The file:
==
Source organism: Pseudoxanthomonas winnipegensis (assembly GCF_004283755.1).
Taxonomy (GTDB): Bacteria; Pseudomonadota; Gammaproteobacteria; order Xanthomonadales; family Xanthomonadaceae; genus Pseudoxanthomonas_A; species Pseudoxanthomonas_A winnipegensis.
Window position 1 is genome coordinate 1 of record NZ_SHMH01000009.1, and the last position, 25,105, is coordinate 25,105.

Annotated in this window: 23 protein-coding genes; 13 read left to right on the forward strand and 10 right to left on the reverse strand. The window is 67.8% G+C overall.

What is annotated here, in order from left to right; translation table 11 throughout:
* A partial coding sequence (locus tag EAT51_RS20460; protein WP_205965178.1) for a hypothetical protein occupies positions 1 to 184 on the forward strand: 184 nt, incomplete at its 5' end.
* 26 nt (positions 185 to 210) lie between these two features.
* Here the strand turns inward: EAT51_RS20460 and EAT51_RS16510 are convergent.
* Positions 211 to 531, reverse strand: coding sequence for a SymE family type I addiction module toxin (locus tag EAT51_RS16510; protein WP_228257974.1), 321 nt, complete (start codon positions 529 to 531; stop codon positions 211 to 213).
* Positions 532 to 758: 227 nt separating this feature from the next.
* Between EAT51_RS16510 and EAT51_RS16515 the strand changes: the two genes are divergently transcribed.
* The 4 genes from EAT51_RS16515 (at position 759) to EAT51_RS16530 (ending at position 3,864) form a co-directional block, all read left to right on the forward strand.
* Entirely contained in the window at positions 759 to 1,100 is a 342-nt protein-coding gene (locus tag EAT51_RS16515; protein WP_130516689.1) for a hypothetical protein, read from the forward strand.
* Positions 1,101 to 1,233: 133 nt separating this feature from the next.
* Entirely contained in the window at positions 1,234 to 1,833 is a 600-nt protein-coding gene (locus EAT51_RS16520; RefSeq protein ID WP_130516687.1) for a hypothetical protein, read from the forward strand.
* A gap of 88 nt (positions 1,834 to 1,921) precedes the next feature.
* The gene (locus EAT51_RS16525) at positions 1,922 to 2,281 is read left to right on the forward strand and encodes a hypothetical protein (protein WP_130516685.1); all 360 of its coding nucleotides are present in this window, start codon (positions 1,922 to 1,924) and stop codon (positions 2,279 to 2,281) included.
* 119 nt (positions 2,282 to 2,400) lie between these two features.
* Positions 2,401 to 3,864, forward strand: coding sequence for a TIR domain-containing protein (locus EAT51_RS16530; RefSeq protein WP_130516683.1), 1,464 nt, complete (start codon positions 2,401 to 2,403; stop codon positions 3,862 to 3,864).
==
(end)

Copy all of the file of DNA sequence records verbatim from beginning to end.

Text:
Source organism: Pseudoxanthomonas winnipegensis (assembly GCF_004283755.1).
Taxonomy (GTDB): Bacteria; Pseudomonadota; Gammaproteobacteria; order Xanthomonadales; family Xanthomonadaceae; genus Pseudoxanthomonas_A; species Pseudoxanthomonas_A winnipegensis.
Window position 1 is genome coordinate 1 of record NZ_SHMH01000009.1, and the last position, 25,105, is coordinate 25,105.

Annotated in this window: 23 protein-coding genes; 13 read left to right on the forward strand and 10 right to left on the reverse strand. The window is 67.8% G+C overall.

What is annotated here, in order from left to right; translation table 11 throughout:
* A partial coding sequence (locus tag EAT51_RS20460; protein WP_205965178.1) for a hypothetical protein occupies positions 1 to 184 on the forward strand: 184 nt, incomplete at its 5' end.
* 26 nt (positions 185 to 210) lie between these two features.
* Here the strand turns inward: EAT51_RS20460 and EAT51_RS16510 are convergent.
* Positions 211 to 531, reverse strand: coding sequence for a SymE family type I addiction module toxin (locus tag EAT51_RS16510; protein WP_228257974.1), 321 nt, complete (start codon positions 529 to 531; stop codon positions 211 to 213).
* Positions 532 to 758: 227 nt separating this feature from the next.
* Between EAT51_RS16510 and EAT51_RS16515 the strand changes: the two genes are divergently transcribed.
* The 4 genes from EAT51_RS16515 (at position 759) to EAT51_RS16530 (ending at position 3,864) form a co-directional block, all read left to right on the forward strand.
* Entirely contained in the window at positions 759 to 1,100 is a 342-nt protein-coding gene (locus tag EAT51_RS16515; protein WP_130516689.1) for a hypothetical protein, read from the forward strand.
* Positions 1,101 to 1,233: 133 nt separating this feature from the next.
* Entirely contained in the window at positions 1,234 to 1,833 is a 600-nt protein-coding gene (locus EAT51_RS16520; RefSeq protein ID WP_130516687.1) for a hypothetical protein, read from the forward strand.
* A gap of 88 nt (positions 1,834 to 1,921) precedes the next feature.
* The gene (locus EAT51_RS16525) at positions 1,922 to 2,281 is read left to right on the forward strand and encodes a hypothetical protein (protein WP_130516685.1); all 360 of its coding nucleotides are present in this window, start codon (positions 1,922 to 1,924) and stop codon (positions 2,279 to 2,281) included.
* 119 nt (positions 2,282 to 2,400) lie between these two features.
* Positions 2,401 to 3,864, forward strand: coding sequence for a TIR domain-containing protein (locus EAT51_RS16530; RefSeq protein WP_130516683.1), 1,464 nt, complete (start codon positions 2,401 to 2,403; stop codon positions 3,862 to 3,864).